S.S. No. 1 Komoka School – The Beginnings excerpt from The Heritage of Lobo
School Sections No. 1, known as the Komoka School, was in operation as early as 1842. The first school, south of the CNR tracks, was built on crude logs and heated by a huge fireplace. Desks were probably a board resting on pegs driven into the logs. Rude benches served as seats. Pens were devised from goose quills and were used with ink made from natural products. By 1857, the Komoka School had been replaced by a red brick school on Arthur Street. Students used slate pencils to do their sums when teacher W.E. Langford taught them in 1881-82. Wm. Batchelor became the next teacher in 1883, Emma Austin in 1885, John McLellan from 1887 to 1890, Emily Howard in 1891, Alex Rose, 1892, Wm. Robinson in 1893 and J.B. James in 1894. The last Komoka School was built in 1895 on a site on the east of Main Street, between Railway and Ontario Avenues. During the WWI years the teachers were, W.H. Stephenson and Fanny W. Westcott in 1913-1914, Leo J. Langan in 1915-1916 and Marguerite Douglas in 1917. Although trustees agreed to take no part in the school picnic at Poplar Hill from 1917 to 1921, they did donate $5.00 as price money to a school fair and this donation increased each year, reaching $75.00 by 1925. Teachers’ salaries also increased during the Twenties. Even the pupils, who had previously received $2.00 for piling 15 cords of wood, then received $3.00. Trustees in this period had familiar surnames: Wm. Barber, A.J. Campbell, L. Leckie, Wm. Waugh, Colin McKinley, Richard Frank, Chas. Wernham and Geo. Blanchard. The first woman to be elected as trustee was Mrs. E.H.A. Home. She was elected in 1927. Mrs. O’Neil and Mrs. I. Wernham, were also elected between 1927 and 1931. They were the only three women trustees. Other trustees in this period were Stilson Swales, Ed Small, Emerson Cornell, Harry Norton, W. Arrand, T.G. Turnbull, C.G.F. Bignell and Edgar Doan. Hyrdo was first installed in the school in 1929. In 1930, a Government Building Inspector reported the building to be unsafe and in need of repairs at an estimated cost of $3000. A special meeting of ratepayers was called and it was decided to repair the old school, rebuilding the side walls, lowering the ceilings and building two cloak rooms at the back of each room. It was decided, also, to hire two teachers, even though attendance had dropped to 42 pupils. This school was sold in 1965 to William Tunks for $9,000.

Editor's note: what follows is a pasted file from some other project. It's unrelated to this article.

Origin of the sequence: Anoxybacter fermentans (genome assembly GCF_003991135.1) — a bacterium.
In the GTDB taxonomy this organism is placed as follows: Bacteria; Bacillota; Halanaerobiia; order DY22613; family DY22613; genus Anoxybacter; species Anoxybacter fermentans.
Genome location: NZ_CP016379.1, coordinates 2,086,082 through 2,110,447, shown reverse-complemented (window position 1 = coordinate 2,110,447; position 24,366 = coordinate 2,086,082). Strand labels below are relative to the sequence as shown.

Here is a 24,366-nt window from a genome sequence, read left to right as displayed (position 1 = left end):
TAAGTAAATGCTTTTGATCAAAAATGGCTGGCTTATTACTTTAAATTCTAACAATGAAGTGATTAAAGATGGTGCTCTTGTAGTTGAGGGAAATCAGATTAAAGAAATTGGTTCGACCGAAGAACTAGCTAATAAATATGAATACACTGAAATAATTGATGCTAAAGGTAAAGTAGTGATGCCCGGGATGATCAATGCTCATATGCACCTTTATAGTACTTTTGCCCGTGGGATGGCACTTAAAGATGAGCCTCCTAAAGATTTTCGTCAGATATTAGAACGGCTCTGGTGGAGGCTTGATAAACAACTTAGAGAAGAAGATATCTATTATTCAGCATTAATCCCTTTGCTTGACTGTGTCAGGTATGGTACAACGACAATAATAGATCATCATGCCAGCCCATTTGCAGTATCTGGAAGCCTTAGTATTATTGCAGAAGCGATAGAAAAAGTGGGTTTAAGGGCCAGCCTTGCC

SS Komoka 1920
Issue 29 - Jan/Feb 2020 Page 13
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